Federal regulations affect the practices of a broad spectrum of lawyers. For corporate counsel, federal regulations may directly touch on their company’s core business, or they may impose additional general compliance requirements, such as in human resources, as an example. Attorneys in both private practice and public interest law face a similar impact whether they practice labor and employment, immigration, criminal law or in a completely different area.
Here are some federal regulations that attorneys in the corresponding practice areas or industries may find of interest:
|Regulatory Agency||Practice Areas / Industry|
|US Citizenship and Immigration Services||Immigration, Employment|
|Internal Revenue Service||Estate Planning, Tax|
|Patent and Trademark Office||Intellectual Property|
|Federal Energy Regulatory Commission||Energy, Government Relations|
|Food and Drug Administration||Personal Injury, Pharmaceutical, Government Relations|
|Department of State||International Law, Immigration|
|Thrift Supervision Office||Financial Services|
|Securities and Exchange Commission||Financial Services, Securities, Consumer Law|
|Pension Benefit Guaranty Corporation||Labor and Employment, Employee Benefits|
|DOJ Antitrust Division||Antitrust, Business, Consumer Law|
If you practice in an area affected by federal regulations, you probably already recognize that keeping abreast of new regulatory developments is essential. To assist you, Justia has released the free Justia Regulations Tracker, found at http://regulations.justia.com/ (currently in beta). Justia Regulations Tracker allows a user to focus on regulations originating from a specific federal agency and subscribe to an RSS feed of those regulations.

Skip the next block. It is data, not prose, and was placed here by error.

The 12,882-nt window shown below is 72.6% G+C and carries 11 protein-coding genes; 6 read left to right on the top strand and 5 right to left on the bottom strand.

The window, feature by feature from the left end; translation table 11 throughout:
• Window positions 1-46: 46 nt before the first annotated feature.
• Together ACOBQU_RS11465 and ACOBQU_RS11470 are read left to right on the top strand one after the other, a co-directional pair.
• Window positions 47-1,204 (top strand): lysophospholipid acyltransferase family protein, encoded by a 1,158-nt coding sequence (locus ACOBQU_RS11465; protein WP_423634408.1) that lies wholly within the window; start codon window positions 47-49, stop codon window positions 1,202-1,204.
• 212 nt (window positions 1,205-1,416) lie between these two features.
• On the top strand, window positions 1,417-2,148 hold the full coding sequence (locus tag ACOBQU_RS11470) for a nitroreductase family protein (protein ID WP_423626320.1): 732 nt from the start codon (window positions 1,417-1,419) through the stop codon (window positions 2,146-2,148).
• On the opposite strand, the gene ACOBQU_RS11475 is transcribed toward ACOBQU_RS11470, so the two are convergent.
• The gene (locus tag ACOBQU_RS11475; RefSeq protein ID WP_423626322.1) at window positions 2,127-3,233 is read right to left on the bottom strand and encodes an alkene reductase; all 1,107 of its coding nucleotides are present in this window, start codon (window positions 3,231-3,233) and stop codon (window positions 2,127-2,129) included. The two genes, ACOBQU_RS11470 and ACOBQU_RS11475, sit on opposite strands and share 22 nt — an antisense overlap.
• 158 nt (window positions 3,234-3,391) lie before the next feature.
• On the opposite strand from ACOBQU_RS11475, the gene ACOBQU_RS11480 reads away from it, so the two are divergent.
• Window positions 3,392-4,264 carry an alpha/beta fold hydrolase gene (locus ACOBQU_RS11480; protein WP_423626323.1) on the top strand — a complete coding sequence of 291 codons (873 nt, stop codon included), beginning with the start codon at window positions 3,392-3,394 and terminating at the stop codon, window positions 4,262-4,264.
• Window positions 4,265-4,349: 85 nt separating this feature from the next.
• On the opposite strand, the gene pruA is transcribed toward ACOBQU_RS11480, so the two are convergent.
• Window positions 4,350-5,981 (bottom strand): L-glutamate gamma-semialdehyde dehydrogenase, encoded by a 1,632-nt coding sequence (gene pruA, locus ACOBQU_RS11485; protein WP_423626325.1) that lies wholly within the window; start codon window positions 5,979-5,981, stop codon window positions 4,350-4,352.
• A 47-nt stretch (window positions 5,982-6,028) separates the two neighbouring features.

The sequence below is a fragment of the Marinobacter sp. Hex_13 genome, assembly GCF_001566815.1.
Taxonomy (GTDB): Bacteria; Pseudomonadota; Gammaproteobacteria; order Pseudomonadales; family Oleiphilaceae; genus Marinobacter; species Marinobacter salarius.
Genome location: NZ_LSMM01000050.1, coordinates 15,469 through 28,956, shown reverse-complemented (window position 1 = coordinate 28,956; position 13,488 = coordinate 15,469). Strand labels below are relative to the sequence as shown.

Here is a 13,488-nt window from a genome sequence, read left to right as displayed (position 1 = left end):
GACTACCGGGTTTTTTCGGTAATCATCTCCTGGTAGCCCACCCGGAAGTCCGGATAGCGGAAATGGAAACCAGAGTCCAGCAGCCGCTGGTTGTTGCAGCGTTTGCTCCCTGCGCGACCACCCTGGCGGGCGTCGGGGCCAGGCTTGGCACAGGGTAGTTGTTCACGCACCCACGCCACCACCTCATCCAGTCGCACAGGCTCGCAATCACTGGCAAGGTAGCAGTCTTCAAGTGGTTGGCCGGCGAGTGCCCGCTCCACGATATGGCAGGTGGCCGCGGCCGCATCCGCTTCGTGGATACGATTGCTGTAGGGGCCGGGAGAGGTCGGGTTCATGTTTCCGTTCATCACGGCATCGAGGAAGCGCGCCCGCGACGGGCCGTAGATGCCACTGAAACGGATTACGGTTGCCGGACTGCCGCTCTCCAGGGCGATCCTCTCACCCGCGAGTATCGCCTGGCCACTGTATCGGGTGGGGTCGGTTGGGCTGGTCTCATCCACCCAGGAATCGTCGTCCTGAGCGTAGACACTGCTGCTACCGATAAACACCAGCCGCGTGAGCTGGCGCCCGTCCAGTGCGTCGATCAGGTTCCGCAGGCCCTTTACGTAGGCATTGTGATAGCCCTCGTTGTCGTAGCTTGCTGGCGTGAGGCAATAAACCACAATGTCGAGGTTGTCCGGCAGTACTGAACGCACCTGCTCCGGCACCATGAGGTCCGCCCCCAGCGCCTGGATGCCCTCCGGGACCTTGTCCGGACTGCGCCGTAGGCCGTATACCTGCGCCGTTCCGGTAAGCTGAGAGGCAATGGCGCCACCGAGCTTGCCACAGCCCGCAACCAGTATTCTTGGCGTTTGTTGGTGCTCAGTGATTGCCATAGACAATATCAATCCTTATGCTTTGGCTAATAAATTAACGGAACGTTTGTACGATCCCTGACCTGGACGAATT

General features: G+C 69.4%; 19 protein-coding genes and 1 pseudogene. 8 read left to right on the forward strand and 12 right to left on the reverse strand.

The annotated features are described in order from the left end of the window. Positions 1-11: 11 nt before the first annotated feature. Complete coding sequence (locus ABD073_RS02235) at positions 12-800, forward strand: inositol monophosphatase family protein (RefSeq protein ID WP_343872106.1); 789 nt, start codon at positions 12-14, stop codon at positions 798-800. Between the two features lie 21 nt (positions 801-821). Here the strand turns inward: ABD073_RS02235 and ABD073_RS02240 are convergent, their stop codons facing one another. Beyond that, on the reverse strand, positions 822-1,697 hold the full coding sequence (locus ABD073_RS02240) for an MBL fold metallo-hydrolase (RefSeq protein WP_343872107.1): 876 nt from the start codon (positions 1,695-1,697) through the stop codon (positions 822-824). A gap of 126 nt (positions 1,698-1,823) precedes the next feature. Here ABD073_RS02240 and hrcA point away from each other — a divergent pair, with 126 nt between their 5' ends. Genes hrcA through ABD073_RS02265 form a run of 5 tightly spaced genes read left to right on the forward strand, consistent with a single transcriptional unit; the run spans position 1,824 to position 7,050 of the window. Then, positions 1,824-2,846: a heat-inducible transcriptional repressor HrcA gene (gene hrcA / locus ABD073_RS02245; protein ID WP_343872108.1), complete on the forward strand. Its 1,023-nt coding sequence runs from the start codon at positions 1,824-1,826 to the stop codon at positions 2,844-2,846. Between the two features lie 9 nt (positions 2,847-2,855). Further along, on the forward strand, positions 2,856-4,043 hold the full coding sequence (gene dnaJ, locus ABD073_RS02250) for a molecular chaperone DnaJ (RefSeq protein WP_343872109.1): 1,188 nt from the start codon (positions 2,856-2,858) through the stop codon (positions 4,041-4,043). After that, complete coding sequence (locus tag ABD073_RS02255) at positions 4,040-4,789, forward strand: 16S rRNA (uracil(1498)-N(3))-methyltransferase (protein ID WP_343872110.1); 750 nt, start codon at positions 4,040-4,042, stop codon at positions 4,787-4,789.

Better yet, you can further refine the RSS feed by specifying the type of regulation or stage in the regulation making process (i.e., rules, administrative orders, notices, proposed rules, executive orders, and proclamations) or even defining certain search terms, such as all regulations that mention bovine spongiform encephalitis.
If you aren’t already on the RSS bandwagon, now is a great time hop aboard. RSS feeds allow you to take a particular set of data and view it using your RSS reader. So, instead of opening a print newspaper and reading the articles that the editors have selected for you, and RSS reader allows you create your own custom news and information source from data sources that you select. For lawyers, this means reading the federal regulations, court filings, legal commentary and other resources that you decide are worth tracking. Enjoy!